The Great Psychotherapy Debate: Since in April, 2015 I review parts of The Great Psychotherapy Debate (Wampold & Imel, 2015) in the PPRNet Blog. This is the second edition of a landmark, and sometimes controversial, book that surveys the evidence for what makes psychotherapy work. You can view parts of the book in Google Books.
The conduct of psychotherapy trials almost always requires that therapists be adherent and competent in delivering a manualized therapy intervention. Treatment adherence usually refers to the extent to which a therapist used the intervention prescribed by a treatment manual. Therapist competence refers specifically to a therapist’s skill in delivering the therapy. So “competence” in the context of psychotherapy research typically refers only to performing a certain type of treatment. Wampold and Imel argue that these definitions are consistent with a Medical Model of psychotherapy that emphasizes delivering specific active ingredients of a treatment. The Contextual Model of psychotherapy, on the other hand might define a therapist as competent to the extent that the therapist is interpersonally skilled, empathic, and able to engage clients in the actions of the therapy. Wampold and Imel report on a meta analysis of 28 studies conducted by Webb and colleagues (2010) who found a small and non-significant relationship between therapist adherence and patient outcomes (r = .02), and a small and non-significant relationship between therapist competence and patient outcomes (r = .07). Type of treatment (e.g., CBT, IPT, dynamic) did not affect these associations – in other words adherence and competence were not more important to CBT than to other treatments. However, competence seemed to be more important for the treatment of depression (r = .28). Perhaps depression responds better to specific techniques. The finding that competence was generally not related to outcomes was surprising, however generally competence is narrowly defined as how well a therapist delivered the treatment not how well the therapist was able to establish a therapeutic context. Previous researchers concluded that when clients liked working with a therapist, clients got better, and therapists were rated as more competent as a result. A number of studies appear to indicate that therapist competence is really a function of the client’s characteristics not to what the therapist does. For example, clients with more severe personality problems could make a therapist appear less competent, and these clients may have poorer outcomes. If this is the case, it would create a paradoxical situation in which therapists’ appearance of competence (i.e., ability to deliver a manualized intervention well) is largely determined by the client and not by the therapist.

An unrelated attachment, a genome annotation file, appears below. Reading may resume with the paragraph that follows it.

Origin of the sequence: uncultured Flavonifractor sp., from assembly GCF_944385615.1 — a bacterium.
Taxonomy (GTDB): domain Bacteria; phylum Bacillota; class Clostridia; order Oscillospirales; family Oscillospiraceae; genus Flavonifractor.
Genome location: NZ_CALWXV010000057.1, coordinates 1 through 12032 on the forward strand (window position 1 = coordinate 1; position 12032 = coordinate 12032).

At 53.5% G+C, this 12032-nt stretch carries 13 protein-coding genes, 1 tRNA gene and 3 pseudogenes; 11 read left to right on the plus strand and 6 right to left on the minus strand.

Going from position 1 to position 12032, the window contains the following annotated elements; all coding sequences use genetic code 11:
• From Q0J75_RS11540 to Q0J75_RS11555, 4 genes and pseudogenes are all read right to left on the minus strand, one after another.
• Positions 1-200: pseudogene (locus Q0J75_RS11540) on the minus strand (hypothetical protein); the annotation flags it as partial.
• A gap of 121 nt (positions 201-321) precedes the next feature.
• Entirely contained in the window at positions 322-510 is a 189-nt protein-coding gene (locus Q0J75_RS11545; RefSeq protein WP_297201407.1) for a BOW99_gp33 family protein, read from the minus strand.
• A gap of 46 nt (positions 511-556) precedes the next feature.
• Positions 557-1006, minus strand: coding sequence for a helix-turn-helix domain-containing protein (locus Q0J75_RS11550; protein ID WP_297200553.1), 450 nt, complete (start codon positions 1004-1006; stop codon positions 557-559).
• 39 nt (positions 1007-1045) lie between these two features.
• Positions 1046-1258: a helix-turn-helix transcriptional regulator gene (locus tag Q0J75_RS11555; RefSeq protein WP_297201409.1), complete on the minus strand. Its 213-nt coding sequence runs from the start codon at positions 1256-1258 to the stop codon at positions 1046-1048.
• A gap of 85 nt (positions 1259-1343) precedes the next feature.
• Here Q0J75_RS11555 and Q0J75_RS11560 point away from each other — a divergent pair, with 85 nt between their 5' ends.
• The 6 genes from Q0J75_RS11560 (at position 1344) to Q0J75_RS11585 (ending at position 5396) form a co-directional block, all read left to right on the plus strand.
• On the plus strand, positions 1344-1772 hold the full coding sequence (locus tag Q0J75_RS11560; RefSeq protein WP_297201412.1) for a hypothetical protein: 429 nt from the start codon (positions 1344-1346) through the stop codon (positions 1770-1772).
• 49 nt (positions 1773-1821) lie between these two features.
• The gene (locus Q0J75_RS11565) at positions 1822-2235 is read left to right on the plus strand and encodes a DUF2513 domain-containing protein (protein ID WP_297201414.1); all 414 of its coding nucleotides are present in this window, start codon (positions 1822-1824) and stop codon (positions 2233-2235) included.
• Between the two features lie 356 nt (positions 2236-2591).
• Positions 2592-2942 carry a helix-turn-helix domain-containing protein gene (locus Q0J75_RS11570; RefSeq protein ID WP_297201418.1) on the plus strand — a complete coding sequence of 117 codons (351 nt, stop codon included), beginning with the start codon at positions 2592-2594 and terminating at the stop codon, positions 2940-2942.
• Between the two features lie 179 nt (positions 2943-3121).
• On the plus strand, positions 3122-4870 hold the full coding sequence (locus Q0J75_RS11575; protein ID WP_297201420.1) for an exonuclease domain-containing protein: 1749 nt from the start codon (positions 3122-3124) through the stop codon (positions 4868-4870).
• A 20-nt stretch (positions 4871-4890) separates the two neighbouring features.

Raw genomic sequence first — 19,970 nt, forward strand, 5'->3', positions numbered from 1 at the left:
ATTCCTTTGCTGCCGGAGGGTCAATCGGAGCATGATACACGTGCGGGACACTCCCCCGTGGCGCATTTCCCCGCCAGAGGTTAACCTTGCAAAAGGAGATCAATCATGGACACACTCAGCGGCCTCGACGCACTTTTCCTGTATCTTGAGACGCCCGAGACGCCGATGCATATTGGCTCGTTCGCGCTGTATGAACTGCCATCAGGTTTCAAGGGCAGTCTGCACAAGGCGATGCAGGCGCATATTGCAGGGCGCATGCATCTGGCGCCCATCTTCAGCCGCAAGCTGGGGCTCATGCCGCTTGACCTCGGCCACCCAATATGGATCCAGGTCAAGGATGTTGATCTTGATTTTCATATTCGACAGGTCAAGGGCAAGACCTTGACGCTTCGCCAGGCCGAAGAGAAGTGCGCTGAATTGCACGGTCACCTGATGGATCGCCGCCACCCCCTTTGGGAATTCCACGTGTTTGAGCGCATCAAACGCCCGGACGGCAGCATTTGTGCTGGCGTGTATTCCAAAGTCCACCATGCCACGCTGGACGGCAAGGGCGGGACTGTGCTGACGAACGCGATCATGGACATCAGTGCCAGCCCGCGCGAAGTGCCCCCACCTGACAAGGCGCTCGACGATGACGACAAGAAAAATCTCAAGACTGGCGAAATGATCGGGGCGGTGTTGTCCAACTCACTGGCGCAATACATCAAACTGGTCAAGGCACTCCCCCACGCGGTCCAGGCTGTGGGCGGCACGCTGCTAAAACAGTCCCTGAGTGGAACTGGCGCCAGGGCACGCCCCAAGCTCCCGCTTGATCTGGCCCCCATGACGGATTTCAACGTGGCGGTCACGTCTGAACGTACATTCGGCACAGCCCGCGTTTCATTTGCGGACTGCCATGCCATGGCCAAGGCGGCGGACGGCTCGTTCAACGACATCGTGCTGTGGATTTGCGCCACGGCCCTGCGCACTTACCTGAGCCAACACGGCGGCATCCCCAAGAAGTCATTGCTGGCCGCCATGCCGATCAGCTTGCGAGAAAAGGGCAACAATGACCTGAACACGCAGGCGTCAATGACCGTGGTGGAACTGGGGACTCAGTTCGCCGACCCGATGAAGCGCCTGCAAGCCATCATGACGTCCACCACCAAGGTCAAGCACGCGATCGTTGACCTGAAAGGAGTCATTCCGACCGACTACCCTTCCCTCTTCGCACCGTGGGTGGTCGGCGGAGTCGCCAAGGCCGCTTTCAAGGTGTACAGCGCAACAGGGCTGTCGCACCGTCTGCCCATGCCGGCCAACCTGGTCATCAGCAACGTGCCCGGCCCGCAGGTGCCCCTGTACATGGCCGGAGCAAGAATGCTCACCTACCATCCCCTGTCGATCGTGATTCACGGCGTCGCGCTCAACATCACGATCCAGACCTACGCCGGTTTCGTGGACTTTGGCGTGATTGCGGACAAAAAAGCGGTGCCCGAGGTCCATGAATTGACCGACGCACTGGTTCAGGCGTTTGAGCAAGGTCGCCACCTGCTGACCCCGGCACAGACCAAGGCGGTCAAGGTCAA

In contrast to the findings about adherence and competence, the therapeutic alliance is robustly related to patient outcomes. Also in contrast, the size of the alliance-outcome relationship is almost entirely due to the skills of the therapist, not the client’s characteristics. In other words, therapist competence is not a matter of whether they can do a good job of following a manual, but rather therapist competence is likely a matter of creating the right conditions (i.e., interpersonal skill, alliance, empathy, etc.) for delivering evidence-based interventions by which many clients improve. However, some therapists are better at these facilitative interpersonal skills than others.